Friday, April 27, 2007

Your E-mail

First off, about chip huts. DQ reader Tim Lesnick sent in this:
Ah, chip huts. You're making me really homesick. Fergie's Fries was the best one in Pembroke. You haven't lived until you've stood in sub-zero temperatures to get a cardboard container of those fresh hot french fries… with vinegar, though I wouldn't expect you Southerners to understand that.

Hmmm, perhaps part of the attraction of the vinegar was that we could actually smell and taste it in the cold. Nah, it just tastes good.

When we first moved to the states, we had fries in a restaurant, and asked our waiter if he had some vinegar. He got a puzzled expression on his face, and said that they had a big jug in the kitchen. I'll never forget his expression of horror when we told him why we wanted the vinegar.

Then there's this from Kent:
Another popular Canadian treat that some of these chip huts carry is poutine. Poutine is a beautiful combination of french fries, covered with cheese curds (usually white, not orange), smothered with gravy (usually beef, not mushroom). Poutine seems to have orginated in Quebec, but is very popular here in British Columbia as well. I don't think I've ever seen poutine offered anywhere south of the border.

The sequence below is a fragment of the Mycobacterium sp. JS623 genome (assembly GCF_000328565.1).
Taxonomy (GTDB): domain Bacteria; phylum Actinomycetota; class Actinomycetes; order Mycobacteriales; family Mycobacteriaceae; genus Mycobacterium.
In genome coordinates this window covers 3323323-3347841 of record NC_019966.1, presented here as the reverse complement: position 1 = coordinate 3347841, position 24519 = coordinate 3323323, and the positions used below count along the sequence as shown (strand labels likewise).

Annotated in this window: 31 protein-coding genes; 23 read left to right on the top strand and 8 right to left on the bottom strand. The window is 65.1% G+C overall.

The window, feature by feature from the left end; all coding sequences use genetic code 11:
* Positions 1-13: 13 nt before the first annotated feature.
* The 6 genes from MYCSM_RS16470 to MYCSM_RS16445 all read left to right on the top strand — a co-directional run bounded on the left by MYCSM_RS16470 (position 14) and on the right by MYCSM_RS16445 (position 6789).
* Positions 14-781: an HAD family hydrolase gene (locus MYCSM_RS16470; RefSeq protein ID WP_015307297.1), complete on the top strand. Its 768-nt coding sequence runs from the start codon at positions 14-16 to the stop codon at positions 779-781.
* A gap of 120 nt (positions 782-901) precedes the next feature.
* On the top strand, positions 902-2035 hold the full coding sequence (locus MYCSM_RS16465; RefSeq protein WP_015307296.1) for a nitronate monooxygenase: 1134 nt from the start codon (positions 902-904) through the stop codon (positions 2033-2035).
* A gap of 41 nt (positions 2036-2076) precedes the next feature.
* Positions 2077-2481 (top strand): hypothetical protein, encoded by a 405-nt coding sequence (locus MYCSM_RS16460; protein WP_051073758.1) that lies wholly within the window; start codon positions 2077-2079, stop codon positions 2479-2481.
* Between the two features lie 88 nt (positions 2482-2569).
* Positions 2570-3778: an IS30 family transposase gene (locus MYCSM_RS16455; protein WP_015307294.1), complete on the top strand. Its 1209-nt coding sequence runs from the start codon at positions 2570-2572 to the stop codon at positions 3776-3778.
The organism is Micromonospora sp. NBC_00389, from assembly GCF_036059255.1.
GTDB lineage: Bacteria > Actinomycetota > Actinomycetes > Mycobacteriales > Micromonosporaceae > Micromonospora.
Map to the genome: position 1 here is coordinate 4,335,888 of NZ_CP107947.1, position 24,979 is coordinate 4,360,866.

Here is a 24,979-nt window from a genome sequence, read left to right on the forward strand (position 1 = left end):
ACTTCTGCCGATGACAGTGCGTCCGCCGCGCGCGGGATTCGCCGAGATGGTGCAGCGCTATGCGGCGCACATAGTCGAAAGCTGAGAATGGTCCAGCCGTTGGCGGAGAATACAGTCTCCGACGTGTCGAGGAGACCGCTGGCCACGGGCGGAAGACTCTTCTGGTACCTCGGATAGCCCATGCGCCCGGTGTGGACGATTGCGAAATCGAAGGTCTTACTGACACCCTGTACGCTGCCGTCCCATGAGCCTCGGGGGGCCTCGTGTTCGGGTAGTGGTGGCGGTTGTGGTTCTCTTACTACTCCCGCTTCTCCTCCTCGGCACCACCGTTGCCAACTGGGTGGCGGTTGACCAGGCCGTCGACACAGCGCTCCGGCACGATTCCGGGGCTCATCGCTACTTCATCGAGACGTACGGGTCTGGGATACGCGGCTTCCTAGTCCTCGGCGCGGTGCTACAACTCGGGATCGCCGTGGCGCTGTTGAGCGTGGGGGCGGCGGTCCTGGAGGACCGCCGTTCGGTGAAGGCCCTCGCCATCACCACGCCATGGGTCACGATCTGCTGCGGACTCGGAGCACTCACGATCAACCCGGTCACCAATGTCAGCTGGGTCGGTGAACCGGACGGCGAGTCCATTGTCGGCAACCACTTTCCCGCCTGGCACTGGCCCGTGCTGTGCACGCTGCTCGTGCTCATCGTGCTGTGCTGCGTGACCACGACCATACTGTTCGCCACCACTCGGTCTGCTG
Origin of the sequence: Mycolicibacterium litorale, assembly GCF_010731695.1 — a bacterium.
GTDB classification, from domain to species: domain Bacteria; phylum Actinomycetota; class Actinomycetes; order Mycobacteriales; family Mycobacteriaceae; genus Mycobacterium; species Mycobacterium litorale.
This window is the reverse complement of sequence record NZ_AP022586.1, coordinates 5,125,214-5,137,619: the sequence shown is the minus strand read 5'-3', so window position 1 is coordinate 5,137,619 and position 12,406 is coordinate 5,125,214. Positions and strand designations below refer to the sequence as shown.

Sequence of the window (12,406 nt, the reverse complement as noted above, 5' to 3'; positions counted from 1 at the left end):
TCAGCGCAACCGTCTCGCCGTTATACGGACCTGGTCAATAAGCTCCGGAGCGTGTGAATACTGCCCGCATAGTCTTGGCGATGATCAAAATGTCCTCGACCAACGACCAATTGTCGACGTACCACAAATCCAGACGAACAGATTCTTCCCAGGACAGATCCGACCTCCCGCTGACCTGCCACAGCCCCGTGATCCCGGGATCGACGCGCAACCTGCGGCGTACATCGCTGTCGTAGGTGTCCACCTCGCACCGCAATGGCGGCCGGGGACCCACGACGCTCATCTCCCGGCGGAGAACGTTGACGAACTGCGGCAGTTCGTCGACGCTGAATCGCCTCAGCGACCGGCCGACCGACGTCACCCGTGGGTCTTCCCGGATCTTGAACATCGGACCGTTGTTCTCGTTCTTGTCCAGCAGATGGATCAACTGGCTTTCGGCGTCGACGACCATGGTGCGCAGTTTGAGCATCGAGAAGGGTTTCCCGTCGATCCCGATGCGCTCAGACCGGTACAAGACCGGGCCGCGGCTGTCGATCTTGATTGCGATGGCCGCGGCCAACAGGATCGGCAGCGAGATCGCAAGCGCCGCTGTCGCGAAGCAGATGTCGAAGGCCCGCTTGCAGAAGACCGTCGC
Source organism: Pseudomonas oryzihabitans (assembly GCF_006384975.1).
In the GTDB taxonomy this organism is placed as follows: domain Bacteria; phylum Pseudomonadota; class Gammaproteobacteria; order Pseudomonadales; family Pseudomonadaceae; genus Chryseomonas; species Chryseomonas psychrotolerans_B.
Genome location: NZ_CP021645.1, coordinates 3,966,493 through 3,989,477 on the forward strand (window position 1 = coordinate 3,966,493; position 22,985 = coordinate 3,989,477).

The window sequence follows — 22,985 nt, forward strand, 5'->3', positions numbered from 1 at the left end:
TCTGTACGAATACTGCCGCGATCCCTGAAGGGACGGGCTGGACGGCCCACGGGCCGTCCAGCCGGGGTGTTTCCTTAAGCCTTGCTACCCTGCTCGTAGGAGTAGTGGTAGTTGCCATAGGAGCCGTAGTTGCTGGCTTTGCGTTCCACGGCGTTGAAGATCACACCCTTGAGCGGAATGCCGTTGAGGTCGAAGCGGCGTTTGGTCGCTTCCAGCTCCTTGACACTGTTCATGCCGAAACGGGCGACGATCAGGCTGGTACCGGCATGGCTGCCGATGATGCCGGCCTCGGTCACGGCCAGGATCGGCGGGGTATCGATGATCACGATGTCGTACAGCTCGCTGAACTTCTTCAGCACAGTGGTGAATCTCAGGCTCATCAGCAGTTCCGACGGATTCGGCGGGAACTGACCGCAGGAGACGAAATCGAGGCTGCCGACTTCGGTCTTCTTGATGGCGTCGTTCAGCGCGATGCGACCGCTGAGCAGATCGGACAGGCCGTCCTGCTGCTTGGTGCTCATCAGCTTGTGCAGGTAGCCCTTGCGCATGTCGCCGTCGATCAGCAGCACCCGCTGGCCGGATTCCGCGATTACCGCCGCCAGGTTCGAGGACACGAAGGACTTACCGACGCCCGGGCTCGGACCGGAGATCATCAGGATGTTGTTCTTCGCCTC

That is incredibly disturbing. Just don't ask me about grits.

Here's a funny story from Mark Lahren about Freebird:
Funny you should mention Freebird, as I just three days ago received from Amazon my first-ever Lynyrd Skynyrd CD (Pronounced Leh-nerd Skin-nerd), which I believe is their first record. This is the remastered CD, with 5 bonus tracks, one of which is the demo version of Freebird.

According to the liner notes, studio time was expensive, so they did it in one take, with everybody playing. And it sounds good.

Except, right at the beginning of the climactic guitar solo, the guitarist (Allen Collins) broke a string. You can hear it when it happens. So what do they do? The rest of the band just keeps on playing, while Collins quickly restrings his guitar. This takes something like 2 or 3 minutes (I didn't time it). Then, suddenly, restrung, Collins leaps right back in there and picks up the solo just like nothing happened. It's absolutely hilarious, and reminded me exactly of something that Spinal Tap would do. It's the first time I've ever laughed out loud while listening to music. A nine minute song was turned into nearly twelve minutes. This is what they sent off to the record company, since they didn't have enough money for a second take.

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